China publishes updated fuel economy standards with mandate for EVs
China’s Ministry of Industry and Information Technology (MIIT) have published their final rule on passenger car fuel economy standards, which includes a new mandate for ultra-low/zero emission Electric Vehicles (EVs). The existing fuel economy standards with a target of 5 L/100 km in 2020), will stay the same.
The document (in Chinese here) is entitled "Parallel management regulation for corporate average fuel consumption and New Energy Vehicle credits for passenger cars.” China uses the term ‘New Energy Vehicle’ to refer to plug-in electric vehicles, and includes only battery electric vehicles and plug-in hybrid electric vehicles.
This will be the world’s first ZEV mandate policy at the national level, which will significantly drive China’s EV sales, especially after the phase-out of China’s national purchase subsidy for NEVs in 2021.The mandatory requirements on New Energy Vehicle credits will start in 2019. They are equivalent to a zero emission vehicle (ZEV) mandate, such as has been implemented in California.
Drew Kodjak, Executive Director of GFEI partner the International Council on Clean Transportation said “It is vital for the climate and urban air quality that governments adopt policies to promote a rapid transition to efficient, zero emission vehicles. Since China is the world’s largest auto market, this policy will undoubtedly speed up the global transition to a zero emission fleet. We will continue to track the market response to this new innovative policy.”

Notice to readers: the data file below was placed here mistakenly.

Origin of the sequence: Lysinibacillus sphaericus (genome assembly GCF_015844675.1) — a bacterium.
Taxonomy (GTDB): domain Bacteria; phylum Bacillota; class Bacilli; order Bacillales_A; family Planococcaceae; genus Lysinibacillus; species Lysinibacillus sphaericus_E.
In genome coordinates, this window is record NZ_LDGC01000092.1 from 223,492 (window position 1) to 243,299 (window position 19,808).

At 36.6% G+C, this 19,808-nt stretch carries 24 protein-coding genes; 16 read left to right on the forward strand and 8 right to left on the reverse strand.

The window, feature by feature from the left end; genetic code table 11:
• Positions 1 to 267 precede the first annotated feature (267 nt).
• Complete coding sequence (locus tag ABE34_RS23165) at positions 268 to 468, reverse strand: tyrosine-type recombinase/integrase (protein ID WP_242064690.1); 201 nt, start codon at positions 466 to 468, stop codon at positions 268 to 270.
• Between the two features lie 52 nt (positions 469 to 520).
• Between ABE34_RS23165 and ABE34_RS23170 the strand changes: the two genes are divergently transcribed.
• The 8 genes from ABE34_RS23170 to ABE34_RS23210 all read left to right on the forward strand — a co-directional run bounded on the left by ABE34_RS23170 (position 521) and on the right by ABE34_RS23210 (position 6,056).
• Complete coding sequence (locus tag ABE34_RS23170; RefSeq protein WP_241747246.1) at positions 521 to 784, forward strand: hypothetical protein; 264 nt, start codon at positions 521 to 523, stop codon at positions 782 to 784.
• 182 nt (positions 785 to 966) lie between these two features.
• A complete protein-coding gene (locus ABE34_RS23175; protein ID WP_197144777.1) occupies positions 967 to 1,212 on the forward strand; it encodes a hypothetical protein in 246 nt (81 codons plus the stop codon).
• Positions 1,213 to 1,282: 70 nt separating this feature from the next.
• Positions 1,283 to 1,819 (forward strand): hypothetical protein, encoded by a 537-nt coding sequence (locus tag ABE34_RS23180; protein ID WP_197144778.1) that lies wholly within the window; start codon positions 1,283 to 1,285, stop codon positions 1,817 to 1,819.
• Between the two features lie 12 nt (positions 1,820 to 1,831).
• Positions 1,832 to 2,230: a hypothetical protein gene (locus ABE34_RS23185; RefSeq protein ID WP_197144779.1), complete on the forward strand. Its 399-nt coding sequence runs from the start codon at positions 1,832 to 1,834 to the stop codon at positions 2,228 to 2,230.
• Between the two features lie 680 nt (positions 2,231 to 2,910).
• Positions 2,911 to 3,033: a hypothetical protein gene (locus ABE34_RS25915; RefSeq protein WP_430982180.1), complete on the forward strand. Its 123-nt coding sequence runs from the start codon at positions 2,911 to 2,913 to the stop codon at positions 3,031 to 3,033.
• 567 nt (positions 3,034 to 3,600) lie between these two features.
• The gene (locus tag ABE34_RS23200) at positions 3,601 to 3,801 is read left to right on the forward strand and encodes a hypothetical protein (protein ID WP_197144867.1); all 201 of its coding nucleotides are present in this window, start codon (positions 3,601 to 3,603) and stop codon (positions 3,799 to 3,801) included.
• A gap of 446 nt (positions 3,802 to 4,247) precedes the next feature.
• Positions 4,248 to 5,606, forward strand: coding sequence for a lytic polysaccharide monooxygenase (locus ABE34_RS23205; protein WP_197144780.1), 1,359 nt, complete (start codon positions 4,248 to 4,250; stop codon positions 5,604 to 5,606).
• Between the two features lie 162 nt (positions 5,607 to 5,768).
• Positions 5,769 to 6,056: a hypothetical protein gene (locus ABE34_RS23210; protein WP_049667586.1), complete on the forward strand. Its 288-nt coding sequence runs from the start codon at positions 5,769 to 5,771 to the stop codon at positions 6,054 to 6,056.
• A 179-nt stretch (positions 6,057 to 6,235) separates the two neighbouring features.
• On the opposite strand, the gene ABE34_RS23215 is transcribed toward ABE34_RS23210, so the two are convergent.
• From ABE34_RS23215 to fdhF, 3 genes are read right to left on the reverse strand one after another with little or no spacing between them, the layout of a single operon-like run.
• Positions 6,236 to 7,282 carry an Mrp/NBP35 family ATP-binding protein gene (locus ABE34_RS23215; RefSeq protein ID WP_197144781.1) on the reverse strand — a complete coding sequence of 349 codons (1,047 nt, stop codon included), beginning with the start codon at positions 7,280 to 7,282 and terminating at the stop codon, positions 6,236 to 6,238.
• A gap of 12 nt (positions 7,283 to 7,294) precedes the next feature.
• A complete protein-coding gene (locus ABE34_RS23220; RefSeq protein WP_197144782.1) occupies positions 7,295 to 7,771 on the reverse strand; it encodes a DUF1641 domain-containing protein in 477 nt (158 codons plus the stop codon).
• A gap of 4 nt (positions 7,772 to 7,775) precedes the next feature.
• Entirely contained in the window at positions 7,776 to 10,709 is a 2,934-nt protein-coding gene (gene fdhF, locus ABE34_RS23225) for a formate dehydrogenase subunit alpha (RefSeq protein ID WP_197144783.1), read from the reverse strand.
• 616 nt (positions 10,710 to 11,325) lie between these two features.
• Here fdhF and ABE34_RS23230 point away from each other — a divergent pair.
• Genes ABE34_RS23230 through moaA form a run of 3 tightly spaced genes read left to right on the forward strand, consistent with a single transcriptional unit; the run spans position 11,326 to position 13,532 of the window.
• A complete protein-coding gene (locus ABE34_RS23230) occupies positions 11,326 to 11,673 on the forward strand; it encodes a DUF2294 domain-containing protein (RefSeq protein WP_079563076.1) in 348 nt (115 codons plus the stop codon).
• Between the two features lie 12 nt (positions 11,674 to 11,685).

HOW IT WORKS (source - ICCT):
- Auto companies generate New Energy Vehicle scores by producing or importing New Energy Vehicles. A company’s actual New Energy Vehicle score is calculated by summing up the products of annual manufacturing or import volume of each new energy vehicle type and the per-vehicle new energy vehicle score. Different per-new energy vehicle scores are assigned to each type of new energy vehicle based on electric range. For example, if SAIC produces 100 BEVs with 100km electric range and 200 battery electric vehicles with 300km electric range, its actual new energy vehicle score in 2019 will be 1,080, or more than 3x the vehicles produced.
- The percentage requirements mentioned above (10% and 12% in 2019 and 2020) do not mean that the market share of New Energy Vehicles in China in 2019 and 2020 will be 10% and 12%. For example, if all the New Energy Vehicles produced by Shanghai Auto Company are New Energy Vehicles whose per-vehicle new energy vehicle score is 2, they can achieve their NEV score target in 2019 as long as their new energy vehicle production equals to 5% (instead of 10%) of their conventional fuel car production.
- A company generates new energy vehicle credits if its actual New Energy Vehicle score is higher than its target NEV score. It will face a new energy vehicle score deficit if its actual new energy vehicle score falls short of its target.
- Under the new regulatory framework, auto companies are also allowed to apply New Energy Vehicles towards compliance with existing fuel economy standards with zero upstream CO2 along with multipliers starting with 3x in 2019 and 2x in 2020.